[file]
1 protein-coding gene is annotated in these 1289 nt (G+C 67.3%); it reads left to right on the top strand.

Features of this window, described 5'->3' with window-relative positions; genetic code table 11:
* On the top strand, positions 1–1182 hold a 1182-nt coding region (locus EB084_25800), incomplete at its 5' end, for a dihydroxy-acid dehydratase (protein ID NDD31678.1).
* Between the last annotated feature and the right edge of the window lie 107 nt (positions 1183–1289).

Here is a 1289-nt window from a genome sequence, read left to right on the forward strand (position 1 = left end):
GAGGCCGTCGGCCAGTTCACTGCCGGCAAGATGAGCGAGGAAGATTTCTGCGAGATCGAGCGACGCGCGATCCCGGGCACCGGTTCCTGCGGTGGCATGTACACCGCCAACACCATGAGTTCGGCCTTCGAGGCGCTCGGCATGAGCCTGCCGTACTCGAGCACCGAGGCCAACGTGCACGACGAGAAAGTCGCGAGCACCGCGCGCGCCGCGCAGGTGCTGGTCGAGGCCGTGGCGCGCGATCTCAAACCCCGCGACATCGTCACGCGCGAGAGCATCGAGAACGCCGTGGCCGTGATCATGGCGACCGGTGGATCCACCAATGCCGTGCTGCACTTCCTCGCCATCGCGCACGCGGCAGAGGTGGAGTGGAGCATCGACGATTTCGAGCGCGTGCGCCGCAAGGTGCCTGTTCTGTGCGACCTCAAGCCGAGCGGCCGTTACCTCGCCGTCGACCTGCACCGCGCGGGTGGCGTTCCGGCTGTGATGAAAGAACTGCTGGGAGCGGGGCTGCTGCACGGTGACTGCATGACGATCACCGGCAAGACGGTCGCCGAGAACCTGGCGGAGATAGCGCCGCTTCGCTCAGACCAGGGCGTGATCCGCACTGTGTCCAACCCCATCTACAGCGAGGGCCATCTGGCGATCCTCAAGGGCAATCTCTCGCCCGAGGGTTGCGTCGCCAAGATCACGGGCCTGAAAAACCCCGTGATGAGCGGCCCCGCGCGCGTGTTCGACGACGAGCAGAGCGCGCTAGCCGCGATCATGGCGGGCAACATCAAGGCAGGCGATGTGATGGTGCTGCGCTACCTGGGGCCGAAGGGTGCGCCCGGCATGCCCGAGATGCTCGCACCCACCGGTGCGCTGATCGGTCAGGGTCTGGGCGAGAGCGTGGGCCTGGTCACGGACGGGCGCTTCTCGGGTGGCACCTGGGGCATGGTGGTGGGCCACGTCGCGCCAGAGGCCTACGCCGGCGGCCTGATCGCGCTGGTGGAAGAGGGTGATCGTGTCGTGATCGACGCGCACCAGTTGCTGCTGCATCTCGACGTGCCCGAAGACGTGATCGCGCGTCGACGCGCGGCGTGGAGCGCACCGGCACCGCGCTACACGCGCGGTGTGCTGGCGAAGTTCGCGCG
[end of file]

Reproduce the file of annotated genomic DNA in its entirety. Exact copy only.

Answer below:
1 protein-coding gene is annotated in these 1289 nt (G+C 67.3%); it reads left to right on the top strand.

Features of this window, described 5'->3' with window-relative positions; genetic code table 11:
* On the top strand, positions 1–1182 hold a 1182-nt coding region (locus EB084_25800), incomplete at its 5' end, for a dihydroxy-acid dehydratase (protein ID NDD31678.1).
* Between the last annotated feature and the right edge of the window lie 107 nt (positions 1183–1289).

Here is a 1289-nt window from a genome sequence, read left to right on the forward strand (position 1 = left end):
GAGGCCGTCGGCCAGTTCACTGCCGGCAAGATGAGCGAGGAAGATTTCTGCGAGATCGAGCGACGCGCGATCCCGGGCACCGGTTCCTGCGGTGGCATGTACACCGCCAACACCATGAGTTCGGCCTTCGAGGCGCTCGGCATGAGCCTGCCGTACTCGAGCACCGAGGCCAACGTGCACGACGAGAAAGTCGCGAGCACCGCGCGCGCCGCGCAGGTGCTGGTCGAGGCCGTGGCGCGCGATCTCAAACCCCGCGACATCGTCACGCGCGAGAGCATCGAGAACGCCGTGGCCGTGATCATGGCGACCGGTGGATCCACCAATGCCGTGCTGCACTTCCTCGCCATCGCGCACGCGGCAGAGGTGGAGTGGAGCATCGACGATTTCGAGCGCGTGCGCCGCAAGGTGCCTGTTCTGTGCGACCTCAAGCCGAGCGGCCGTTACCTCGCCGTCGACCTGCACCGCGCGGGTGGCGTTCCGGCTGTGATGAAAGAACTGCTGGGAGCGGGGCTGCTGCACGGTGACTGCATGACGATCACCGGCAAGACGGTCGCCGAGAACCTGGCGGAGATAGCGCCGCTTCGCTCAGACCAGGGCGTGATCCGCACTGTGTCCAACCCCATCTACAGCGAGGGCCATCTGGCGATCCTCAAGGGCAATCTCTCGCCCGAGGGTTGCGTCGCCAAGATCACGGGCCTGAAAAACCCCGTGATGAGCGGCCCCGCGCGCGTGTTCGACGACGAGCAGAGCGCGCTAGCCGCGATCATGGCGGGCAACATCAAGGCAGGCGATGTGATGGTGCTGCGCTACCTGGGGCCGAAGGGTGCGCCCGGCATGCCCGAGATGCTCGCACCCACCGGTGCGCTGATCGGTCAGGGTCTGGGCGAGAGCGTGGGCCTGGTCACGGACGGGCGCTTCTCGGGTGGCACCTGGGGCATGGTGGTGGGCCACGTCGCGCCAGAGGCCTACGCCGGCGGCCTGATCGCGCTGGTGGAAGAGGGTGATCGTGTCGTGATCGACGCGCACCAGTTGCTGCTGCATCTCGACGTGCCCGAAGACGTGATCGCGCGTCGACGCGCGGCGTGGAGCGCACCGGCACCGCGCTACACGCGCGGTGTGCTGGCGAAGTTCGCGCG